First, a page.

“This is not a bad faith filing and we look forward to using Chapter 11
to resolve litigation and to move forward to emerge out of this
bankruptcy as a company domiciled here in Texas,” Neligan said
during Wednesday’s hearing.
The question of whether the NRA filed the bankruptcy in good faith could arise if the judge is asked to dismiss the case.
Judge Hale did ask both the NRA and the NY Attorney General’s Office to scale back the rhetoric and treat this as “a regular bankruptcy case.”
The US Trustee in the case appointed an Official Unsecured Creditors Committee consisting of five members. The Pension Benefit Guaranty Corp. was appointed the interim chair of the committee. As seen in the screen shot below, two of the committee appointees will probably cause a bit of consternation in Fairfax as well as in the offices of Bill Brewer.
I sincerely doubt that either AckMac or David Dell’Aquila are going to roll over and play dead for Wayne and the NRA.
Finally, in an interview posted today in FreeBeacon.com by Stephen Gutowski, Mr. Dell’Aquila says he will be pushing for a court-appointed trustee to oversee the NRA’s operations.
“We’re going to definitely do a motion for a trustee,” Dell’Aquila said. “I would not be surprised if the majority of the other creditors don’t join or do a similar thing.”
The article goes on to note that the court could appoint a trustee and that such a trustee would have broad powers. That trustee could “displace” the current leadership and the board. Moreover, the trustee would have the fiduciary duty to act in the best interests of the creditors and could go after Wayne and others for misuse of the NRA’s money for personal expenses.
“It’s in everybody’s best interest to get a trustee in there, certainly from the creditors’ point of view, and, I would argue, even for the five million members because every dime that they waste in frivolous litigation is a dime less that could go to the core mission,” Dell’Aquila said.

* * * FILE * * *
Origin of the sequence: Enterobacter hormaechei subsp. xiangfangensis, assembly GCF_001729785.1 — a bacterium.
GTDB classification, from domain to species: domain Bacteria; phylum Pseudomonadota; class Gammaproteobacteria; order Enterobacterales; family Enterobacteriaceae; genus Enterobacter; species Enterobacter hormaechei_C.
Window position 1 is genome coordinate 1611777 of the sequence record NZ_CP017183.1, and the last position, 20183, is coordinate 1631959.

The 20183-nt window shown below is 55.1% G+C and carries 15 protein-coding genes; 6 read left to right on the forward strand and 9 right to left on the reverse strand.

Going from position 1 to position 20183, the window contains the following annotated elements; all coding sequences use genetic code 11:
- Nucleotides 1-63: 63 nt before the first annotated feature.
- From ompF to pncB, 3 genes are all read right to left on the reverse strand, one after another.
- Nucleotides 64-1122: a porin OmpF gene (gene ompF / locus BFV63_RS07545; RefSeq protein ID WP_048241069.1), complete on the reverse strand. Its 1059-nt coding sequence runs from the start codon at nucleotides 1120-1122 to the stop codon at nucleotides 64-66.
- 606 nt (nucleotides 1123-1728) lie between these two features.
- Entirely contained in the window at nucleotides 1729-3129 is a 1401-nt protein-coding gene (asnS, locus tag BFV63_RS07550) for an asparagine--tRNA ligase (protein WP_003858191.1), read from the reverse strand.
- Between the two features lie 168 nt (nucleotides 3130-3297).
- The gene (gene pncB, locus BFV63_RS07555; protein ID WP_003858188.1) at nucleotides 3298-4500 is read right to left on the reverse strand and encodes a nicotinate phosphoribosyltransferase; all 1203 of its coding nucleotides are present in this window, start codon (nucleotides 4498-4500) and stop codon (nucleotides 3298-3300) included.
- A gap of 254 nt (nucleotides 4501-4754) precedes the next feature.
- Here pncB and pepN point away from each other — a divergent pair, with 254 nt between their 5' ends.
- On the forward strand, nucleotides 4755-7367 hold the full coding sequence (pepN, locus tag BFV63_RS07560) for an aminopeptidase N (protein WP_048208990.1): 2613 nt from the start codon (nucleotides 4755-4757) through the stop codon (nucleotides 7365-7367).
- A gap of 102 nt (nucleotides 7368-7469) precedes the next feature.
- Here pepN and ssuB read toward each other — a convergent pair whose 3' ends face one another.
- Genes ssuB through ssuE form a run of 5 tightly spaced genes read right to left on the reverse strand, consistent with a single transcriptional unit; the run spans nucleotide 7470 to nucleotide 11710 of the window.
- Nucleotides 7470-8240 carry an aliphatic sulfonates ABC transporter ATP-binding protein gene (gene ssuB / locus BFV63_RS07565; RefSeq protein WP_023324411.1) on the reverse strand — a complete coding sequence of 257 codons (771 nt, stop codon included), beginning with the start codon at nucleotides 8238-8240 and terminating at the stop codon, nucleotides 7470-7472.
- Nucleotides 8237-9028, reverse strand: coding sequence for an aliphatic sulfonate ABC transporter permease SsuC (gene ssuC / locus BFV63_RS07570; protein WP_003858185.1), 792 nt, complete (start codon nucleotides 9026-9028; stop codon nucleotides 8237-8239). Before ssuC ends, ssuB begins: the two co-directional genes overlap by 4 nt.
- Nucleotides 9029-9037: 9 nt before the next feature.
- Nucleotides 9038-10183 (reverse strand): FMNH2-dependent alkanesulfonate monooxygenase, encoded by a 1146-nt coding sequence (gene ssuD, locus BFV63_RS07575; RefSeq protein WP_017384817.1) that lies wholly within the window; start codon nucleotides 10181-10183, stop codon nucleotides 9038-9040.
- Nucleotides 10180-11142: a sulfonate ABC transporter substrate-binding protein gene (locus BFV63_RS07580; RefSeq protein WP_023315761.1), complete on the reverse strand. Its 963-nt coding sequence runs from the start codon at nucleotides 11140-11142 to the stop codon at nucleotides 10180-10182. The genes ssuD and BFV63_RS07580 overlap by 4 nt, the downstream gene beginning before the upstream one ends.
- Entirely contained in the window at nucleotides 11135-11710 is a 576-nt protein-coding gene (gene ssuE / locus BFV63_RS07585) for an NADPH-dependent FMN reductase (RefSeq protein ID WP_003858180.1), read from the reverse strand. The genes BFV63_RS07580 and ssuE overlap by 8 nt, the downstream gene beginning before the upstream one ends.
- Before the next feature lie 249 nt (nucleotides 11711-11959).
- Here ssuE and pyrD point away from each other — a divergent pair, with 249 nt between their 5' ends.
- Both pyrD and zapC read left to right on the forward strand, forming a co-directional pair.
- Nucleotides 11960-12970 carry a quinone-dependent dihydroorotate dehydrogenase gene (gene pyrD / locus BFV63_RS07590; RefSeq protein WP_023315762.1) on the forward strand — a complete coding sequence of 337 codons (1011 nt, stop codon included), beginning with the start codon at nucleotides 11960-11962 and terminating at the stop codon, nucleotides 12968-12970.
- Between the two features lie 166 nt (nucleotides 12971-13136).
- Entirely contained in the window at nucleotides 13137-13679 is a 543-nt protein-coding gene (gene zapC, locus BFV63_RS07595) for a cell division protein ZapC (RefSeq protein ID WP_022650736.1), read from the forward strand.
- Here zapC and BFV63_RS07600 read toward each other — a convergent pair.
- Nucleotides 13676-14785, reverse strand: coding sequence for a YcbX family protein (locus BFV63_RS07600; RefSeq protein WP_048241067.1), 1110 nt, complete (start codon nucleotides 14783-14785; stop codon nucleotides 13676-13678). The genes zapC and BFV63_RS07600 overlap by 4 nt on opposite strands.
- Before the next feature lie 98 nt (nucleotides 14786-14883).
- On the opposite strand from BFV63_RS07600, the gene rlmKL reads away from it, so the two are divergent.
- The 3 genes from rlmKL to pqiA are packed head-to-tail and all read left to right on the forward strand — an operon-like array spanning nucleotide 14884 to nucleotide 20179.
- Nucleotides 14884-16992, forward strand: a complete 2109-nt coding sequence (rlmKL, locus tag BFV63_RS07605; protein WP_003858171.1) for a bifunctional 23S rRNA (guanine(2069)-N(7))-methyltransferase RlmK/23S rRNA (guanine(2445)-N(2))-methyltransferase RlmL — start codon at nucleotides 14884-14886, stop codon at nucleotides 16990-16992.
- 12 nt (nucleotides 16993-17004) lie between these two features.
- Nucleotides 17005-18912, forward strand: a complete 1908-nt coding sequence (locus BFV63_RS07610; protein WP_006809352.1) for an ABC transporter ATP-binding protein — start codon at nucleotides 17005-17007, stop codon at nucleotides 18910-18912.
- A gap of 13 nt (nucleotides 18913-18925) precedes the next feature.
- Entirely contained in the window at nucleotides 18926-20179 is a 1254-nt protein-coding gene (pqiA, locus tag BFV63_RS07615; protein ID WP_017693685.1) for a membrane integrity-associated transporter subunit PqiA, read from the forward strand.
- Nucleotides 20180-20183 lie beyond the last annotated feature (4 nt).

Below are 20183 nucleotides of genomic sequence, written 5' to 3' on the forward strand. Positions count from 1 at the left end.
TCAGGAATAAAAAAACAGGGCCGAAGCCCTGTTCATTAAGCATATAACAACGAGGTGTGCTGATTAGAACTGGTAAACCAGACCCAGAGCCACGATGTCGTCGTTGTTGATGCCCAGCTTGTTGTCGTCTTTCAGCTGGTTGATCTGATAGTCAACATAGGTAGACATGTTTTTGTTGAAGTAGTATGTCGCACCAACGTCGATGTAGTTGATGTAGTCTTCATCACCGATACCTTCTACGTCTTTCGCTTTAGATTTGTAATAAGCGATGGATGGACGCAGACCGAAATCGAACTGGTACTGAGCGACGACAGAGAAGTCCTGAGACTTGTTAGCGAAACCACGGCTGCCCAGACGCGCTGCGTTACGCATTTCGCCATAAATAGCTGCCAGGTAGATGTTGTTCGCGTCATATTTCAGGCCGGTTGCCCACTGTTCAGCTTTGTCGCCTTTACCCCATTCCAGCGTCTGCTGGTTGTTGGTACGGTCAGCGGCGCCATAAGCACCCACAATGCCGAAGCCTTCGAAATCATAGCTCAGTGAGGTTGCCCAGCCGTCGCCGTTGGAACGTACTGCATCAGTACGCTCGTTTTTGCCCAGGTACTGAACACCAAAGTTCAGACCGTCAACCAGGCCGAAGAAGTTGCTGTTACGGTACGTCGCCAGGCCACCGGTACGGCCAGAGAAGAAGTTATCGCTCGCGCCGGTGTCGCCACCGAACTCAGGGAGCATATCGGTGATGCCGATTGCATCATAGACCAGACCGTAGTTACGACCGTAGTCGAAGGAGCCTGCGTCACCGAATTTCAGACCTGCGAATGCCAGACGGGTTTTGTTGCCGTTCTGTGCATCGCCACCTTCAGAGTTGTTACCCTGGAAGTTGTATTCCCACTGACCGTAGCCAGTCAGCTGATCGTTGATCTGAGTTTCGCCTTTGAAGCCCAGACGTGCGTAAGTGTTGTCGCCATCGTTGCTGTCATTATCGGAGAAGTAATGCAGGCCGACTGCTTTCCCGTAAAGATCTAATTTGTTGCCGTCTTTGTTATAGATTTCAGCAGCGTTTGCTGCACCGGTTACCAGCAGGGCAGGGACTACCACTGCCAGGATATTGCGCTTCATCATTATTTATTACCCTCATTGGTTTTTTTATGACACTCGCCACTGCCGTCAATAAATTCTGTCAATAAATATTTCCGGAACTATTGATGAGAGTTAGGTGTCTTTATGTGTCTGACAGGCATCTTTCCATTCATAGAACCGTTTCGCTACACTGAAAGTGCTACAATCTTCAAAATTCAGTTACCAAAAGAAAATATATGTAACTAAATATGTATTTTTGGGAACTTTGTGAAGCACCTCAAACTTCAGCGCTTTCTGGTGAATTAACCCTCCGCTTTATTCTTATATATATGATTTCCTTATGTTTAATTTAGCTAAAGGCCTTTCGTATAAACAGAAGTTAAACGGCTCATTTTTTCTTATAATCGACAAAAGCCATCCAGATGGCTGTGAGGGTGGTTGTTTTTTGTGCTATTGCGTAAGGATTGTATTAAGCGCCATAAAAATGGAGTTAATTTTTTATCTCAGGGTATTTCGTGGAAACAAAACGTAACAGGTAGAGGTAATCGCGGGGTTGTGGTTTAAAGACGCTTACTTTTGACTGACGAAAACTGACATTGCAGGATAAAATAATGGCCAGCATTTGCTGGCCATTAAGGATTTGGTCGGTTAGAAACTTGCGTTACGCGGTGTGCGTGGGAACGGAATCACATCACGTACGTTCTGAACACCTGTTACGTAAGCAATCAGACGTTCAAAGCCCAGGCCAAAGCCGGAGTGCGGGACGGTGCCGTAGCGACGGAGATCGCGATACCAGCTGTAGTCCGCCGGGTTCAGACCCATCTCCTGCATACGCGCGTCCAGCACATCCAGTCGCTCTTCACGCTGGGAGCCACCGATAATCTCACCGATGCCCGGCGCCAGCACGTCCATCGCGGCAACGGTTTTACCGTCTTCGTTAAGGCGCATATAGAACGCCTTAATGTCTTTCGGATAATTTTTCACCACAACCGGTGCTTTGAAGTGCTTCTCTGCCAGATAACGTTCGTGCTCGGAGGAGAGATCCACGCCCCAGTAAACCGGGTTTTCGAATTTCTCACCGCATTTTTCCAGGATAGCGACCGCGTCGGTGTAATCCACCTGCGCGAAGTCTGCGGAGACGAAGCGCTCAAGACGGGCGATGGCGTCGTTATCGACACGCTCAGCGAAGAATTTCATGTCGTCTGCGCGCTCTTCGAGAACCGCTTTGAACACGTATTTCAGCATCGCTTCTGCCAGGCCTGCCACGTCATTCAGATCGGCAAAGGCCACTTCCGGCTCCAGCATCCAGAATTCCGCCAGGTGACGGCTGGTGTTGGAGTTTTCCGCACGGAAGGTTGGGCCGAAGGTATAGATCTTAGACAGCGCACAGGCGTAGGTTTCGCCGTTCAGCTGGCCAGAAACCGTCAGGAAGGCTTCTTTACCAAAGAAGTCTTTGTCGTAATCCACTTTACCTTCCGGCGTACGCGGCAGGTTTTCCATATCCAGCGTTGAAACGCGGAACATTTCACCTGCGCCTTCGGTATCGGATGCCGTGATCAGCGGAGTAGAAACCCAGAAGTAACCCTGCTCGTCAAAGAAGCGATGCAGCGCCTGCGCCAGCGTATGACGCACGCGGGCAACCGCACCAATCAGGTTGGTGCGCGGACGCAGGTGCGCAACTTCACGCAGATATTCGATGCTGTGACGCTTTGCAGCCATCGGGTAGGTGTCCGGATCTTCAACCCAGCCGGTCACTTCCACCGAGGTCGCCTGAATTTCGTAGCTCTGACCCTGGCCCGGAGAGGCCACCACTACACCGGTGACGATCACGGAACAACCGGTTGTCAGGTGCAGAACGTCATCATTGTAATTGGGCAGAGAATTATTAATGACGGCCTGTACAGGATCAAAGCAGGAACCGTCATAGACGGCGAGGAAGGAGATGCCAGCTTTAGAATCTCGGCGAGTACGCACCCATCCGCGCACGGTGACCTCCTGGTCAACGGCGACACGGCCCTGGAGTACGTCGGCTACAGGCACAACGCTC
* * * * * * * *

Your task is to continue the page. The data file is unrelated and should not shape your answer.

As might be expected, attorney Bill Brewer who had previously dismissed the idea of a trustee back in January expressed his disappointment that Dell’Aquila was on the committee.
“The NRA is disappointed that a disgruntled individual who has filed frivolous claims against the Association is appointed to the committee,” Brewer told the Free Beacon.
Dell’Aquila’s attorney Elliott Schuchardt said that even with some of the defendants dismissed in Dell’Aquila’s class-action suit, the remaining claim against the NRA is worth $64 million potentially making it the largest creditor.
“We think there’s enough evidence of fraud here that we can make a good faith argument to the bankruptcy court judge that somebody else should be running the NRA,” Schuchardt said.
I have always held that this bankruptcy filing was a gamble. Wayne and Brewer are too clever by half and I think the result will not be to their liking.
There is another hearing scheduled in the case for Wednesday, February 10th by WebEx. I’m sure we will hear something more then.